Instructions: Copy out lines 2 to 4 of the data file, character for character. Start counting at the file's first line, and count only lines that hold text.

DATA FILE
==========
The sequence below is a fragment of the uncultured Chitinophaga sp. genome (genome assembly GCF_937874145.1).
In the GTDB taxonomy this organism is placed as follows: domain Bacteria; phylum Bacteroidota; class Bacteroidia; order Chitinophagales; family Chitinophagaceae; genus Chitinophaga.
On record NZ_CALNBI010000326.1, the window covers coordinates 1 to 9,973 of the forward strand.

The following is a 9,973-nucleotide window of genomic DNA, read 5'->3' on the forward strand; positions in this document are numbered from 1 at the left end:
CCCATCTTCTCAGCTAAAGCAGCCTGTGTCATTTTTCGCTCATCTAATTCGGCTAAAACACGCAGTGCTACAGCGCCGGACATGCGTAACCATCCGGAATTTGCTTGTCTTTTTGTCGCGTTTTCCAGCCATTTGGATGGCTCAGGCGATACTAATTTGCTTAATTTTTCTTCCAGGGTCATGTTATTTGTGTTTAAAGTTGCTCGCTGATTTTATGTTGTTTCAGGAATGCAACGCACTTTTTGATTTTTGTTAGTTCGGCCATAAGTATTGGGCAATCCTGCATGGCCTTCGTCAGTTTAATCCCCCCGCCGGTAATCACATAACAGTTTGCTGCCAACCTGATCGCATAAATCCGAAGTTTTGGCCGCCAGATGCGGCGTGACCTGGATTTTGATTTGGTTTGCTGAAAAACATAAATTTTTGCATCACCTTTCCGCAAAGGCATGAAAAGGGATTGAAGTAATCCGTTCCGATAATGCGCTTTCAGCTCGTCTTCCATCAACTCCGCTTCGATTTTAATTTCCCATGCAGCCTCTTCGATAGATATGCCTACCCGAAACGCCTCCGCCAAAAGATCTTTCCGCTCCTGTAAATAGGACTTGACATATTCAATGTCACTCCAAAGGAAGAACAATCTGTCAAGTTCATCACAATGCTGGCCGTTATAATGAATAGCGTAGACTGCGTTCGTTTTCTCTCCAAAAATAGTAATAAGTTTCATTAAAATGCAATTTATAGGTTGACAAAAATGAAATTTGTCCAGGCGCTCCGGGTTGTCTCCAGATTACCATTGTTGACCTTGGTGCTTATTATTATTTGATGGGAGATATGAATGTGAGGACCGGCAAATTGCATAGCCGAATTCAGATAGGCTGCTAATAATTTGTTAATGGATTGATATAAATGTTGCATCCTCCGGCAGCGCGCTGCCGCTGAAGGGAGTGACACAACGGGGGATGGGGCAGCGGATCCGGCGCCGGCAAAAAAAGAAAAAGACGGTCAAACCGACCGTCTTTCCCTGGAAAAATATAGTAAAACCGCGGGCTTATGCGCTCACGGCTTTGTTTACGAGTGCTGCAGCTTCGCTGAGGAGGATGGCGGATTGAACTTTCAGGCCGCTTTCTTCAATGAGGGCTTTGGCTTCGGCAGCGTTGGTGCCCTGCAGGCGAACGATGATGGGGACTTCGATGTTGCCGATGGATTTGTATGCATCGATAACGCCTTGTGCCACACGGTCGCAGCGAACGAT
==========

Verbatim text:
In the GTDB taxonomy this organism is placed as follows: domain Bacteria; phylum Bacteroidota; class Bacteroidia; order Chitinophagales; family Chitinophagaceae; genus Chitinophaga.
On record NZ_CALNBI010000326.1, the window covers coordinates 1 to 9,973 of the forward strand.

The following is a 9,973-nucleotide window of genomic DNA, read 5'->3' on the forward strand; positions in this document are numbered from 1 at the left end: